For a fantasy film, Spring gets the human appeal and sensitive side right. With almost all the makings of a good romantic comedy, the plot is spliced with the unexplained and impossible quirks of nature.
Evan has given up his studies to care for his sick mother and take a job at the local dive bar. When his mother dies he is left with no purpose and on a whim books a flight to Italy. There, he finds work on a farm and a girl, Nadia, whom he believes could be the love of his life. So far, so gentle, however things get rougher as Nadia battles with a condition that has devastating results on their budding romance. Evan is persistent with her until she finally opens up about her seemingly paranormal situation and true historical identity. With Nadia convincing Evan that his disbelief is due to “science catching up with myth”, they must weather the duration of her phase to determine the future.
Rooted in genetic science and talk of stem-cell theory, Justin Benson and Aaron Moorhead have written a surprisingly plausible story, the manifestation of which is greatly varied; the visual effects keep you guessing about what is actually happening to Nadia. Far from a predictable singular werewolf-style mutation, the condition causes different transformations, making for a weirder and more frightening bombshell each time. The complexity of the created disease leaves you curious and is revealed slowly with style, but without being shrouded in too much in sci-fi jargon. Smaller themes around life and death are dispersed throughout via macro shots of a multitude of insects, fruits and animals. Along with swooping camera pans of the Italian island, the overall cinematic style echoes the warm and cold nature of the plot.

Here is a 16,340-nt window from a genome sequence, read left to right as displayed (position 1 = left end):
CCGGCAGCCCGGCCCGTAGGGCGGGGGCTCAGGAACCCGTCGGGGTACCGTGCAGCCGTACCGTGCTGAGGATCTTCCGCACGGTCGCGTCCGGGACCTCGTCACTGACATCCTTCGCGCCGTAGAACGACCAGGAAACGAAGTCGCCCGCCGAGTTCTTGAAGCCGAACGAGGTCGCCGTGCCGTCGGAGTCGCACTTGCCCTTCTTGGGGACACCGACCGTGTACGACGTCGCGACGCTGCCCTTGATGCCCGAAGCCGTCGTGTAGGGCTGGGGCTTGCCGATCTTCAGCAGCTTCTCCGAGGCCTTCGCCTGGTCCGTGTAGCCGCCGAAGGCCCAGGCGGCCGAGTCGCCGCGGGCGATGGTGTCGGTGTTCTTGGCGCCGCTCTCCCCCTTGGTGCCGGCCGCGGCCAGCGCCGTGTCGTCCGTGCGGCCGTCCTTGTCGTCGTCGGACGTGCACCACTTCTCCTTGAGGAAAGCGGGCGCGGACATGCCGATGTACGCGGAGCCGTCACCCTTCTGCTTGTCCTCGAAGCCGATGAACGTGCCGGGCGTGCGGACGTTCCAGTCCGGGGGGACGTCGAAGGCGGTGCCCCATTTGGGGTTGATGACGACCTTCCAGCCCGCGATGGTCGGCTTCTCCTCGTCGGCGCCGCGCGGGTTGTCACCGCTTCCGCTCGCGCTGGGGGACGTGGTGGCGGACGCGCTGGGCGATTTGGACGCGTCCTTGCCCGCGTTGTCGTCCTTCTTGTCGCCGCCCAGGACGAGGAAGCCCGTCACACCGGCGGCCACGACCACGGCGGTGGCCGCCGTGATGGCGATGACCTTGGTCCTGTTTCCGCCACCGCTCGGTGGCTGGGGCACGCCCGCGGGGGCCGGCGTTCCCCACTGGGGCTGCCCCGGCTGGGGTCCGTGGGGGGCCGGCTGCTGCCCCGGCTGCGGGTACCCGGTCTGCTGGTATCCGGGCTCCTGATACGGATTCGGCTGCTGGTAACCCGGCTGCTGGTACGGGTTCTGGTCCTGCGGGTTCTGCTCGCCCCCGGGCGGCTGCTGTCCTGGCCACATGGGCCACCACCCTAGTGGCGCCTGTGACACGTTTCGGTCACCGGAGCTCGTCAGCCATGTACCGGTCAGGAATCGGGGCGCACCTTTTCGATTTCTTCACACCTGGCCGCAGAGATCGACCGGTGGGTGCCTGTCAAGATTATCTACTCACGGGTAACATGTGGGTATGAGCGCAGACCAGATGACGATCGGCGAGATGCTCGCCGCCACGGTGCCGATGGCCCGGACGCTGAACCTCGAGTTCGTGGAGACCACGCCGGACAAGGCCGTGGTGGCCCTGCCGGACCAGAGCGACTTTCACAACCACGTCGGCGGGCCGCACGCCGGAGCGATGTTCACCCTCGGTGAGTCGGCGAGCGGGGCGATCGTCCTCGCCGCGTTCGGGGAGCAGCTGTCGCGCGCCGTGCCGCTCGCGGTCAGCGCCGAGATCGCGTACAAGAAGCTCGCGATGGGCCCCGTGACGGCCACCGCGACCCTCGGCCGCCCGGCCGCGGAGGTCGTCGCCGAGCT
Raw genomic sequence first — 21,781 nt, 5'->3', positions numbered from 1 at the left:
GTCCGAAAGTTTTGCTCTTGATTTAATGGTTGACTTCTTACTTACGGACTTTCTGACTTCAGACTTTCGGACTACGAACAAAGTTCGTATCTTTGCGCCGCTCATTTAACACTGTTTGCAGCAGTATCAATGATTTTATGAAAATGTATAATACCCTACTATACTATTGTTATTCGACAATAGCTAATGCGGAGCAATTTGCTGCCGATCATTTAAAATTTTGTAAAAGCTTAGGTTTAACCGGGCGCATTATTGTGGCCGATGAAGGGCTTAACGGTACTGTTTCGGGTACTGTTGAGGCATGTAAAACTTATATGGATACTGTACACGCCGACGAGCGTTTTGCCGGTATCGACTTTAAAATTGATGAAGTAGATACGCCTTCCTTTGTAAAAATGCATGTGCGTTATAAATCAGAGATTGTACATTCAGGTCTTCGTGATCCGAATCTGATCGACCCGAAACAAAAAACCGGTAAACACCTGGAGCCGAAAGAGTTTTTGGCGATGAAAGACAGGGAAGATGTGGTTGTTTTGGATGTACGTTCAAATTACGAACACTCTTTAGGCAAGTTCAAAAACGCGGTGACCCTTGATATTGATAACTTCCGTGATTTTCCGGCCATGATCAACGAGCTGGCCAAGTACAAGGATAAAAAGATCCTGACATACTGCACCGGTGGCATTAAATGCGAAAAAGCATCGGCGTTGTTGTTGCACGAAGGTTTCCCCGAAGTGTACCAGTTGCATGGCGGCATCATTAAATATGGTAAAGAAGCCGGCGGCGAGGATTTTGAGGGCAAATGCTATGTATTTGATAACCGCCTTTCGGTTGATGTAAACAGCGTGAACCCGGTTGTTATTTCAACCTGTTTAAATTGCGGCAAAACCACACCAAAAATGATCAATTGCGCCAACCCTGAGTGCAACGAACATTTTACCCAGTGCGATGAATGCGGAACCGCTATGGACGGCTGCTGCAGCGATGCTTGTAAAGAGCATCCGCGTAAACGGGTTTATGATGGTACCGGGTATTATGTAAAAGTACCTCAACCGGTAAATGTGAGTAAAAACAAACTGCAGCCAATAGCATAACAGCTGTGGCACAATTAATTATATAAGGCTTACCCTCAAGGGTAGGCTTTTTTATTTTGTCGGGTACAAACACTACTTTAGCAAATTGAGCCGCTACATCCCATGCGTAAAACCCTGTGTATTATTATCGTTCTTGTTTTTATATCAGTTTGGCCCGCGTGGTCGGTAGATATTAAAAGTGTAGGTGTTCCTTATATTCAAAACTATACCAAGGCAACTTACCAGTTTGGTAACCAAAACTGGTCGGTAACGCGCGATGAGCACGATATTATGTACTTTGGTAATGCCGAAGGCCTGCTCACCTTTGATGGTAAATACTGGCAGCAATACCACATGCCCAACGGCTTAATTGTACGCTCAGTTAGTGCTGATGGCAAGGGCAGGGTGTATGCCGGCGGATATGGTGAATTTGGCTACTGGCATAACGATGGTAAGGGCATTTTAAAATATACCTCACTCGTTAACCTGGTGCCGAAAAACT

Romance really is at the film’s heart. The two protagonists share loss of family and the script has enough humour to keep it from being sickly sweet. For a saccharine and funny twist on a horror film, Spring delivers well.
Spring is released nationwide on 17th April 2015.
Watch the trailer for Spring here: